O'Connell remembered as 'one of Hudson's patriarchs'
For those who grieved a loss, Tom O'Connell was the solemn, respectful presence directing funeral services.
For others, he was the guy lifting spirits with a joke in social settings.
And for others still, O'Connell was the public servant who devoted his time to the Hudson Police and Fire Commission and St. Croix County Board.
John Knutson said those different aspects, rolled into one, made a community pillar of O'Connell.
"He was one of the patriarchs of Hudson," Knutson said of O'Connell, who died March 2 at the age of 91.
After working at a Twin Cities funeral home, the Hudson resident founded O'Connell Valley Funeral Home in 1985. He had previously served in the Wisconsin National Guard and worked in sales.
O'Connell married Janet Smisek in 1951, which Knutson said formed the roots of a family to which he was faithfully devoted. The couple had four children: Thomas, Kathleen, Daniel and Michael.
"I don't know of a man that loved his family and his kids and his grandkids and Janet as much as Tom O'Connell loved his family," said Knutson, a longtime friend who delivered the eulogy at O'Connell's March 7 funeral.
He said O'Connell's heart shined through especially strong while conducting funeral arrangements.
"Tom really wanted to do things well for the families so at the worst time in their life, they were being cared for and managed well," he said.
O'Connell Funeral Home office manager Cindy Schultz said O'Connell had a gift for guiding families through arrangements. Sometimes those interfamily discussions would turn contentious, but Schultz said that was when O'Connell was at his best — finding a way to break tension and return the focus to the departed.
"He just had a way with people like none other," Schultz said.
He was good at keeping things light, Knutson said.
Though a master at holding a serious, professional tone when funeral matters called for it, he could cast off that persona and lighten a room with his sharp wit. Knutson said he marveled at the "absolute juxtaposition of being the most consummate professional and the class clown within seconds of each other."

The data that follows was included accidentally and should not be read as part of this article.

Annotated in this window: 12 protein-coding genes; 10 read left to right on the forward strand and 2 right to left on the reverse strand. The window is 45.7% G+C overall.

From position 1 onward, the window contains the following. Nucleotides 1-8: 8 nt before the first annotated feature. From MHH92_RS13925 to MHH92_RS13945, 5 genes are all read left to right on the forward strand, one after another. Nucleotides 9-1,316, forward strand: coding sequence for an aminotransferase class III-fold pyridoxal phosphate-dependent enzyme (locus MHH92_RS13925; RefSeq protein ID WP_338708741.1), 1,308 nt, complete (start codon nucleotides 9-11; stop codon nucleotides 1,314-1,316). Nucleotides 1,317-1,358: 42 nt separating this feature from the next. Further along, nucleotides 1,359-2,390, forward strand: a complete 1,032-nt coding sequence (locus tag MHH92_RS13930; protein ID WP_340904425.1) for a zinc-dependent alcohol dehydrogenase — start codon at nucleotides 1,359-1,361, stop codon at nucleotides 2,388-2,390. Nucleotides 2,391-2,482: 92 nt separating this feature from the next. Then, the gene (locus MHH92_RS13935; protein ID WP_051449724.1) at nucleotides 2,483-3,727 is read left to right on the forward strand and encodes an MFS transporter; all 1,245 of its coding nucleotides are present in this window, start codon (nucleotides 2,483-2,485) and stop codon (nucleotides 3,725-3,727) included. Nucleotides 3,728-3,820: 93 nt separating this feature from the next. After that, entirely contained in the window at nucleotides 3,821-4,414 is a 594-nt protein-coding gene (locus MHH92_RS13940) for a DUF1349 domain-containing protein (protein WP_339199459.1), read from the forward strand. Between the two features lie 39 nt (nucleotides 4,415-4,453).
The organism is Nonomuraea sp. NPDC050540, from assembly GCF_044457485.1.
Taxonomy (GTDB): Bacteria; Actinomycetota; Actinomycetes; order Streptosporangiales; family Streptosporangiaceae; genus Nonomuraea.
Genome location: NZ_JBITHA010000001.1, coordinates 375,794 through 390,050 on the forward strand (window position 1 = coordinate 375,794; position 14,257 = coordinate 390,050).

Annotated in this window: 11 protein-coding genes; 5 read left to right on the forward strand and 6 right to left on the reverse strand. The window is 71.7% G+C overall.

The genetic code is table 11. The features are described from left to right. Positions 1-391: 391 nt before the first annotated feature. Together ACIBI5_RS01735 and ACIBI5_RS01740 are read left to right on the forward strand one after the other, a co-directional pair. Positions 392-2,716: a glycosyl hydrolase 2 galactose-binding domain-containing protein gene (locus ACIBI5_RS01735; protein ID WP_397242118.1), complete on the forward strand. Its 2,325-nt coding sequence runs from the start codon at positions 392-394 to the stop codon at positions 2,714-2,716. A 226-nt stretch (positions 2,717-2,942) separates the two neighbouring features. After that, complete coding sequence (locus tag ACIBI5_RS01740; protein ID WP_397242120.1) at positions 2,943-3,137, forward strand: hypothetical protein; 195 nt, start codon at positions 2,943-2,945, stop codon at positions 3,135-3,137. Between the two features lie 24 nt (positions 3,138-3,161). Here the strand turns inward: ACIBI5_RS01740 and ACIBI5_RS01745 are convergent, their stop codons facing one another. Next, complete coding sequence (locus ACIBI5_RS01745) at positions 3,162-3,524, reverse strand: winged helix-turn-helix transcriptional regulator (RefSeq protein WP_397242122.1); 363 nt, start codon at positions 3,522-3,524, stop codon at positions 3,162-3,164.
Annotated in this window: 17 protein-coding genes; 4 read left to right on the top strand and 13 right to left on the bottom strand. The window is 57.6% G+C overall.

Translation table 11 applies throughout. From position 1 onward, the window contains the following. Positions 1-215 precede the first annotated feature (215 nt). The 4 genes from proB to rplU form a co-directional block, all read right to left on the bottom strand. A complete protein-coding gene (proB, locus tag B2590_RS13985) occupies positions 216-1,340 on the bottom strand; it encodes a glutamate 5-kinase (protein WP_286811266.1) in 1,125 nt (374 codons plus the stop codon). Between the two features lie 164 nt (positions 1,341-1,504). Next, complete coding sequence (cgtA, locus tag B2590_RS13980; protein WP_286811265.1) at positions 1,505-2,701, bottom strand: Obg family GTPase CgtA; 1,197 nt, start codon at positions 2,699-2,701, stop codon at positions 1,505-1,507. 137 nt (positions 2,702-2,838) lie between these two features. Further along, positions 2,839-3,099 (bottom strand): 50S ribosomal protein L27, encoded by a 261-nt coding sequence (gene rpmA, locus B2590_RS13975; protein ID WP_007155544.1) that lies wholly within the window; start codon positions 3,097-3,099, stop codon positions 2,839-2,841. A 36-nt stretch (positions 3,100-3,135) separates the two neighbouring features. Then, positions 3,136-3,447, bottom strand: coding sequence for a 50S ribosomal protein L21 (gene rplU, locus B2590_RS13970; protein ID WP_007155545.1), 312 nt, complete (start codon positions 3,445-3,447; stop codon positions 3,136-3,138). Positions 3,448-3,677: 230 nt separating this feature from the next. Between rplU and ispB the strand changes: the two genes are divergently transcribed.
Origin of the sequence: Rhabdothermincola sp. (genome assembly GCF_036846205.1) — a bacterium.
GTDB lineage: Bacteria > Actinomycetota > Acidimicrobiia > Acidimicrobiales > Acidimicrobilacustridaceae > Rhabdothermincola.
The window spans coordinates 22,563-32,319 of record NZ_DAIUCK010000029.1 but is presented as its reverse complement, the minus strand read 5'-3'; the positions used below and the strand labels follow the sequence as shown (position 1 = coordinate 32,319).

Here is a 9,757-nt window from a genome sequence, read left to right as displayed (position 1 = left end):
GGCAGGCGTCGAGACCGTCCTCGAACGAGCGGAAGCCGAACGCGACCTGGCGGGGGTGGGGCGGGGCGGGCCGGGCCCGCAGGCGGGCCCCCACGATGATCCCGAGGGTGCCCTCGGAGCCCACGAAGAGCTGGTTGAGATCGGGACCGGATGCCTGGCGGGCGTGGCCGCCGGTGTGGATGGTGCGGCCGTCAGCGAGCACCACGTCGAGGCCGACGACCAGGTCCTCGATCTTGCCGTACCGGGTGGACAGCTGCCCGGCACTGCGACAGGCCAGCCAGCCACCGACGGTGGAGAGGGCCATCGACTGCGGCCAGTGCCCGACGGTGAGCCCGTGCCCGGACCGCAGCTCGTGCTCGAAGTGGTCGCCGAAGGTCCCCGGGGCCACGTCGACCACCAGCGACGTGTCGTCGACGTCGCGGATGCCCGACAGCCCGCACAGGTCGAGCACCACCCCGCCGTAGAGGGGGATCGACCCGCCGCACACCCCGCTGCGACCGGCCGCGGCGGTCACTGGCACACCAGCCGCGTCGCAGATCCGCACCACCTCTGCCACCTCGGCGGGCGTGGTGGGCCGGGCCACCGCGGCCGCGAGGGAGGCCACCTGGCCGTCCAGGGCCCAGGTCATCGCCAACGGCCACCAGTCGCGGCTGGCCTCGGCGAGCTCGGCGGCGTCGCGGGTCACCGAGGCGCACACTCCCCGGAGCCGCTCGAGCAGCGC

"It was like a light switch with him," he recalled. "He was one of the wittiest guys with the driest sense of humor."
Resolve in face of tragedy
But Schultz said O'Connell revealed a different characteristic after tragedy visited the family business: resolve.
On Feb. 5, 2002, Dan O'Connell and student intern James Ellison were found shot dead in the O'Connell funeral home.
The killer wasn't found, though authorities later discussed the murders with Fr. Ryan Erickson, a former St. Patrick's priest, while he was questioned about a sexual abuse case. Erickson shared alarming information about the case with police but denied murdering the men. He killed himself while authorities were investigating his possible role in the slayings.
A judge later said there was strong circumstantial evidence that Erickson — whose computer was found to contain suspicious images of young boys — likely committed the murders. A former district attorney said the theory was that Dan O'Connell confronted Erickson about the priest's suspicious involvement with children and was killed after threatening to go to police.
Schultz said the ordeal was a pivotal time for the O'Connell family and spurred Tom to become an advocate against child predators.
"He wanted something positive to come out of Dan's death," she said.
Schultz handles mail at the office, some of which includes requests for donations to community organizations. Schultz said she's not sure O'Connell ever turned one down.
"He gave to almost anyone who asked," she said.
Besides generosity, Schultz recalled O'Connell's playful spirit that she said was on full display after he acquired a long-desired Ford Model A Roadster. A beaming O'Connell later donned a chauffeur's cap and drove funeral home employees around the streets of Hudson to celebrate.
"He was like a little kid with a new toy," Schultz said.
Beyond the funeral home, O'Connell kept busy around the Hudson community in various ways. He spent 45 years on the Hudson Police and Fire Commission, serving many of those years as its commissioner.
His community engagement also included serving as a longtime St. Croix County Board member and on the Wisconsin Regional Planning committee. O'Connell was also a member of the Hudson Area Chamber of Commerce, United Way-St. Croix Valley, the Phipps Center for the Arts, St. Patrick's Catholic Church Parish Council and the Hudson Community Foundation.
Yet despite the busy schedule, O'Connell always made time for others, said former Hudson Police Chief Marty Jensen.
"He had time for everybody," he said, recalling how police-related discussions with O'Connell would give way to thoughtful talks about family. "He was very easy-going — super kind."
Funeral services for O'Connell were held March 7.